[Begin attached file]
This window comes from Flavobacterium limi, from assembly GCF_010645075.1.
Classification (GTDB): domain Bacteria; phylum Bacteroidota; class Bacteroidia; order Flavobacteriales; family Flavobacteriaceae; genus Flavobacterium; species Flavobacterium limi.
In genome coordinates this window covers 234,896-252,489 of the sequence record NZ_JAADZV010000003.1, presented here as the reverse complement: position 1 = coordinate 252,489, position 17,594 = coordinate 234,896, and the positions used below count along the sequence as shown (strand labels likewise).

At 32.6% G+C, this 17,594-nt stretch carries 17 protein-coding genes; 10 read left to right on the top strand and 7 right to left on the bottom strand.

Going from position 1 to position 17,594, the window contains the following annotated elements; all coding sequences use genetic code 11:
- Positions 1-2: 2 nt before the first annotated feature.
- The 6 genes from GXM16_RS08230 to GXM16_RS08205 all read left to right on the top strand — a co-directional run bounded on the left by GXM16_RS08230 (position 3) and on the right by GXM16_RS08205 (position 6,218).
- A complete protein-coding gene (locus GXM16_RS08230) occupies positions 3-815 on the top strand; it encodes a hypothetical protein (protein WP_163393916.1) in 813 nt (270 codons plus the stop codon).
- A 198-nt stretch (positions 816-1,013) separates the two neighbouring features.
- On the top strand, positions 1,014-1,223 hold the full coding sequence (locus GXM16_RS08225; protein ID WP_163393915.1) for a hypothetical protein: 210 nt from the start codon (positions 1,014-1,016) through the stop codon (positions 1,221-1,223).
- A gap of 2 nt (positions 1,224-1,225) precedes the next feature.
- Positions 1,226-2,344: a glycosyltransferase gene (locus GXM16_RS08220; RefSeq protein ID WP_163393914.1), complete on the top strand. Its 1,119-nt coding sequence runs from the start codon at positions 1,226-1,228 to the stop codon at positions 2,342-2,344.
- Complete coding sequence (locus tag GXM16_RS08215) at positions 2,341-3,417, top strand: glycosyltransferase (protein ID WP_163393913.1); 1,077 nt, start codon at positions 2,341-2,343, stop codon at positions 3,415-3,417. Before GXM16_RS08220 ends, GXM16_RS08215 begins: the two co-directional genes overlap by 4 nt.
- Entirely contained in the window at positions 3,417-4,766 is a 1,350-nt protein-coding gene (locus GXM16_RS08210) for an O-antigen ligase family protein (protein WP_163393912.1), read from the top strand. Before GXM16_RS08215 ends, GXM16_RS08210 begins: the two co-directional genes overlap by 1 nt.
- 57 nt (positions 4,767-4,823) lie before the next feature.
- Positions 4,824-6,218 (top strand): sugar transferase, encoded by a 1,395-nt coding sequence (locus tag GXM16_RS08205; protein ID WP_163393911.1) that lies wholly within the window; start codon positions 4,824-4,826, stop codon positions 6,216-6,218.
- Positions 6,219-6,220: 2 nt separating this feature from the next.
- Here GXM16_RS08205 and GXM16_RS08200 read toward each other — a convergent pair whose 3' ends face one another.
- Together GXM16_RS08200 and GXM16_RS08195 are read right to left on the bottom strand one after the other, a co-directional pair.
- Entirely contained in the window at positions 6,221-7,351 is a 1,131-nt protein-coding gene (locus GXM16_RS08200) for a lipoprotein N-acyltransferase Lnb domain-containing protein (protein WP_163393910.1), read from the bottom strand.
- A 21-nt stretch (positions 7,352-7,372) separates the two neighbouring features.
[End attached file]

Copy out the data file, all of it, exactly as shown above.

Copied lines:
This window comes from Flavobacterium limi, from assembly GCF_010645075.1.
Classification (GTDB): domain Bacteria; phylum Bacteroidota; class Bacteroidia; order Flavobacteriales; family Flavobacteriaceae; genus Flavobacterium; species Flavobacterium limi.
In genome coordinates this window covers 234,896-252,489 of the sequence record NZ_JAADZV010000003.1, presented here as the reverse complement: position 1 = coordinate 252,489, position 17,594 = coordinate 234,896, and the positions used below count along the sequence as shown (strand labels likewise).

At 32.6% G+C, this 17,594-nt stretch carries 17 protein-coding genes; 10 read left to right on the top strand and 7 right to left on the bottom strand.

Going from position 1 to position 17,594, the window contains the following annotated elements; all coding sequences use genetic code 11:
- Positions 1-2: 2 nt before the first annotated feature.
- The 6 genes from GXM16_RS08230 to GXM16_RS08205 all read left to right on the top strand — a co-directional run bounded on the left by GXM16_RS08230 (position 3) and on the right by GXM16_RS08205 (position 6,218).
- A complete protein-coding gene (locus GXM16_RS08230) occupies positions 3-815 on the top strand; it encodes a hypothetical protein (protein WP_163393916.1) in 813 nt (270 codons plus the stop codon).
- A 198-nt stretch (positions 816-1,013) separates the two neighbouring features.
- On the top strand, positions 1,014-1,223 hold the full coding sequence (locus GXM16_RS08225; protein ID WP_163393915.1) for a hypothetical protein: 210 nt from the start codon (positions 1,014-1,016) through the stop codon (positions 1,221-1,223).
- A gap of 2 nt (positions 1,224-1,225) precedes the next feature.
- Positions 1,226-2,344: a glycosyltransferase gene (locus GXM16_RS08220; RefSeq protein ID WP_163393914.1), complete on the top strand. Its 1,119-nt coding sequence runs from the start codon at positions 1,226-1,228 to the stop codon at positions 2,342-2,344.
- Complete coding sequence (locus tag GXM16_RS08215) at positions 2,341-3,417, top strand: glycosyltransferase (protein ID WP_163393913.1); 1,077 nt, start codon at positions 2,341-2,343, stop codon at positions 3,415-3,417. Before GXM16_RS08220 ends, GXM16_RS08215 begins: the two co-directional genes overlap by 4 nt.
- Entirely contained in the window at positions 3,417-4,766 is a 1,350-nt protein-coding gene (locus GXM16_RS08210) for an O-antigen ligase family protein (protein WP_163393912.1), read from the top strand. Before GXM16_RS08215 ends, GXM16_RS08210 begins: the two co-directional genes overlap by 1 nt.
- 57 nt (positions 4,767-4,823) lie before the next feature.
- Positions 4,824-6,218 (top strand): sugar transferase, encoded by a 1,395-nt coding sequence (locus tag GXM16_RS08205; protein ID WP_163393911.1) that lies wholly within the window; start codon positions 4,824-4,826, stop codon positions 6,216-6,218.
- Positions 6,219-6,220: 2 nt separating this feature from the next.
- Here GXM16_RS08205 and GXM16_RS08200 read toward each other — a convergent pair whose 3' ends face one another.
- Together GXM16_RS08200 and GXM16_RS08195 are read right to left on the bottom strand one after the other, a co-directional pair.
- Entirely contained in the window at positions 6,221-7,351 is a 1,131-nt protein-coding gene (locus GXM16_RS08200) for a lipoprotein N-acyltransferase Lnb domain-containing protein (protein WP_163393910.1), read from the bottom strand.
- A 21-nt stretch (positions 7,352-7,372) separates the two neighbouring features.